This is very cool, thanks. Two simple-minded questions: 1. What does isodual mean? 2. Do you use any software to match coefficients up to $O(q^{125})$? –  GH from MO Feb 20 '12 at 19:55
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@Keerthi M P & GH: thanks! @GH: 1) isodual = L is isomorphic to a scaling of its dual lattice. 2) I wrote a few lines of gp; I can post them later. @Will J: The general case can't be that much harder. For example if $n$ is squarefree and coprime to $22$ then we get $4(\prod_{p|n}(p+1) - \prod_{p|n} a_p)/5$ which is positive because $|a_p| < p+1$ for each $p$. [In the next edit I'll also say explicitly that $a_p$ is the $q^p$ coefficient of $\phi$...] –  Noam D. Elkies Feb 20 '12 at 21:07
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@Will Jagy: Not true in general. Try $f(x,y)=3x^2+7y^2$, $m=3$, $n=7$. –  Noam D. Elkies Feb 20 '12 at 21:31
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Well it's not hard to check from the formula that $11^n$ and $2 \cdot 11^n$ are the only missing values, which does imply that the form is completely multiplicative, but I don't expect a direct proof. –  Noam D. Elkies Feb 21 '12 at 0:50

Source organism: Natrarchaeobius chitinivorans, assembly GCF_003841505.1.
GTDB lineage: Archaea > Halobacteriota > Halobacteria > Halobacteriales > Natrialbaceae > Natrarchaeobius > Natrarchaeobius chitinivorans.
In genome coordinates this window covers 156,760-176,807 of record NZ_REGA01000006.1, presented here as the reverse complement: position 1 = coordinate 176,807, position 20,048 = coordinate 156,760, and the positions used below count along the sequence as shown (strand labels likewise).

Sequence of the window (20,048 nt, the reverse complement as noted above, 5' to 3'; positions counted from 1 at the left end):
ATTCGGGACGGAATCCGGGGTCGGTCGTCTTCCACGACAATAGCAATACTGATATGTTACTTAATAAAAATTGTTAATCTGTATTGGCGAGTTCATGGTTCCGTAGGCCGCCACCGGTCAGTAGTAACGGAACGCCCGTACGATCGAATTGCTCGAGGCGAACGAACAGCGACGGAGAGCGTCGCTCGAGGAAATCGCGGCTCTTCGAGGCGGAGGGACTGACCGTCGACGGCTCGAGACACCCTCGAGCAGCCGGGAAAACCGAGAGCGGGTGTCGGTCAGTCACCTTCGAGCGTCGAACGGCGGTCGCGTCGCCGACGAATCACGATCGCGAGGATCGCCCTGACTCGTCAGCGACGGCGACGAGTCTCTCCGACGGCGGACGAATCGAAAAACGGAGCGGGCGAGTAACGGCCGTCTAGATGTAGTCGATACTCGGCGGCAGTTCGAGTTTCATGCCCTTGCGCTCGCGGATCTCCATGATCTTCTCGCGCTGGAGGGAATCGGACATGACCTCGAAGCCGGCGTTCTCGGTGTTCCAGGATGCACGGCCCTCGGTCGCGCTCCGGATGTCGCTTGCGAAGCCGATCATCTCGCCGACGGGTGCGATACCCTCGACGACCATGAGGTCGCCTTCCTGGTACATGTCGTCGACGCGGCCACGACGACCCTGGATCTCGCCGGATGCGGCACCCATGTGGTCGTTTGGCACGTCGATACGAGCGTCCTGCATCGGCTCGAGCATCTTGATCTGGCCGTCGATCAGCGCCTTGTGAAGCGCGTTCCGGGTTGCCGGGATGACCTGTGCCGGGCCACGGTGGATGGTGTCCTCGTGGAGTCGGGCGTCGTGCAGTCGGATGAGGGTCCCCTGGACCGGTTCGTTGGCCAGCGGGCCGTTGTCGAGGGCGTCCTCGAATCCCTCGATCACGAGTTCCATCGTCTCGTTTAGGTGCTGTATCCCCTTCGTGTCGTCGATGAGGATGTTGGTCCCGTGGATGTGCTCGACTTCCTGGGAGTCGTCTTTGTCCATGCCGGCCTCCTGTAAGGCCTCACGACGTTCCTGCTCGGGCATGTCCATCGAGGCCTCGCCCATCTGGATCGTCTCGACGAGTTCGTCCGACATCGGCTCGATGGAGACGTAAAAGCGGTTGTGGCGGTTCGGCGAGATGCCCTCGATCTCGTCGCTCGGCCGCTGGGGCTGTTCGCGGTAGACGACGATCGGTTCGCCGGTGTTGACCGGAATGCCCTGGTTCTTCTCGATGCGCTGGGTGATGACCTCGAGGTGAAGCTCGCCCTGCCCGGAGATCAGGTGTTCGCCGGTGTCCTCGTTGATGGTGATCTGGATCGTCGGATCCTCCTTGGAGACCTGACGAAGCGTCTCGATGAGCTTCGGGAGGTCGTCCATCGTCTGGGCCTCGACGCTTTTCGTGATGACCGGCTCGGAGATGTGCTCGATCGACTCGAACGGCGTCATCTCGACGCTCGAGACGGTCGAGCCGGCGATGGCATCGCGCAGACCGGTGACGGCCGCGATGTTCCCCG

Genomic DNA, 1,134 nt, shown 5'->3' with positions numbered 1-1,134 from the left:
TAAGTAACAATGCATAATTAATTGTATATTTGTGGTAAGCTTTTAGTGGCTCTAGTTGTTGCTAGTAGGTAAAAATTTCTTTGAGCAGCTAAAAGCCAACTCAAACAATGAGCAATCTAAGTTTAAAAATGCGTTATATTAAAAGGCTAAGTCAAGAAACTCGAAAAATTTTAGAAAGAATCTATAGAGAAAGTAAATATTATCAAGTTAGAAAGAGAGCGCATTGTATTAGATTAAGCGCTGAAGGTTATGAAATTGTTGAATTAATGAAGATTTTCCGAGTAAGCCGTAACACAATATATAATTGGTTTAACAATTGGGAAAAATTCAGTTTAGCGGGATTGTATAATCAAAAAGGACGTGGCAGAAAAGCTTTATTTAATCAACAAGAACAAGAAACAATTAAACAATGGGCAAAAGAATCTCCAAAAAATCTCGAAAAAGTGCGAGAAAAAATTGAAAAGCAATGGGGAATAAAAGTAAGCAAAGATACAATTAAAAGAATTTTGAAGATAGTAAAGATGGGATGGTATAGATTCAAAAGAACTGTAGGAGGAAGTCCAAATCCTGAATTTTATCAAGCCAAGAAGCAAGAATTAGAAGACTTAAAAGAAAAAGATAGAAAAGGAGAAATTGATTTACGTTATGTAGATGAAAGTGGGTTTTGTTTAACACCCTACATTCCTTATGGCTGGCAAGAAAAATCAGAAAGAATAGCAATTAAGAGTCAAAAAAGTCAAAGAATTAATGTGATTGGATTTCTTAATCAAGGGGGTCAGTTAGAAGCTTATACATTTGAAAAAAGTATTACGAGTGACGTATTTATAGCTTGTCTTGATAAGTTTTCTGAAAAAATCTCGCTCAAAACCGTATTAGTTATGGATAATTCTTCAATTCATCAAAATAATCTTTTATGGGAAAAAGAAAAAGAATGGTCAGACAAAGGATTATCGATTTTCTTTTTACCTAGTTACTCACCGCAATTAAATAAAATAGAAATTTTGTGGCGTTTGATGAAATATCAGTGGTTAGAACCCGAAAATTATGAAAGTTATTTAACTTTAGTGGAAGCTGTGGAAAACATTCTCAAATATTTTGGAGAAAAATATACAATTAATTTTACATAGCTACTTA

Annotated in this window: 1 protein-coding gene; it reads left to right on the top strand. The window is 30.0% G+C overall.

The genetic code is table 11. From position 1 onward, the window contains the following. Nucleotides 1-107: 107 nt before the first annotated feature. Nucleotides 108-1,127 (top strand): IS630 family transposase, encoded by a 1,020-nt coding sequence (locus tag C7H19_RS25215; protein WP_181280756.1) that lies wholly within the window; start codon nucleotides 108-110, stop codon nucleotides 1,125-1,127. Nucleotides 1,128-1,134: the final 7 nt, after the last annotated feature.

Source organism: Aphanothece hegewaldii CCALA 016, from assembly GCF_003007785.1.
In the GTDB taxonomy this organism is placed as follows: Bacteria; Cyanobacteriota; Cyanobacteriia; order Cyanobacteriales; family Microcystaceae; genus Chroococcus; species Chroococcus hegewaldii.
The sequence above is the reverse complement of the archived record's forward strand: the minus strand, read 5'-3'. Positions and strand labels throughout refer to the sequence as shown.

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There is a standard way to decide this question using modular forms or the Kloosterman refinement of the circle method (although the computational details might be tiresome).

If $r(n)$ denotes the number of representations over the integers, then $f(z)=\sum_{n=0}^\infty r(n)e(nz)$ is a modular form in $M_2(\Gamma_0(44))$, see Corollary 4.9.5 in Miyake: Modular Forms. We can write $f(z)$ as a linear combination of Eisenstein series and cuspidal Hecke eigenforms (including oldforms). Correspondingly, $r(n)$ decomposes uniquely as $r_\text{gen}(n)+r_\text{cusp}(n)$. Let us assume that $n$ is square-free and coprime with $22$. Then $r_\text{gen}(n)$ is supported on a union of arithmetic progressions mod $968$ and it is either zero or $\gg n^{1-\epsilon}$. In contrast, $r_\text{cusp}(n)\ll n^{1/2+\epsilon}$. In both estimates the implied constant depends only on $\epsilon>0$ and is effective, hence we can decide which $n$'s (square-free and coprime with $22$) are represented. I should add that $r_\text{gen}(n)=0$ implies $r(n)=0$, hence in fact $r(n)\gg n^{1-\epsilon}$ when $r(n)>0$.

P.S. Perhaps the computational details are not so bad: the Eisenstein subspace of $M_2(\Gamma_0(44))$ has dimension $5$, while the cuspidal subspace has dimension $4$.

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@GH: Thank you very much for your answer. Is it enough to take the group $\Gamma_0(44)$? –  user21534 Feb 20 '12 at 9:35
    
@unknown: You are absolutely right, I have updated my response. –  GH from MO Feb 20 '12 at 16:25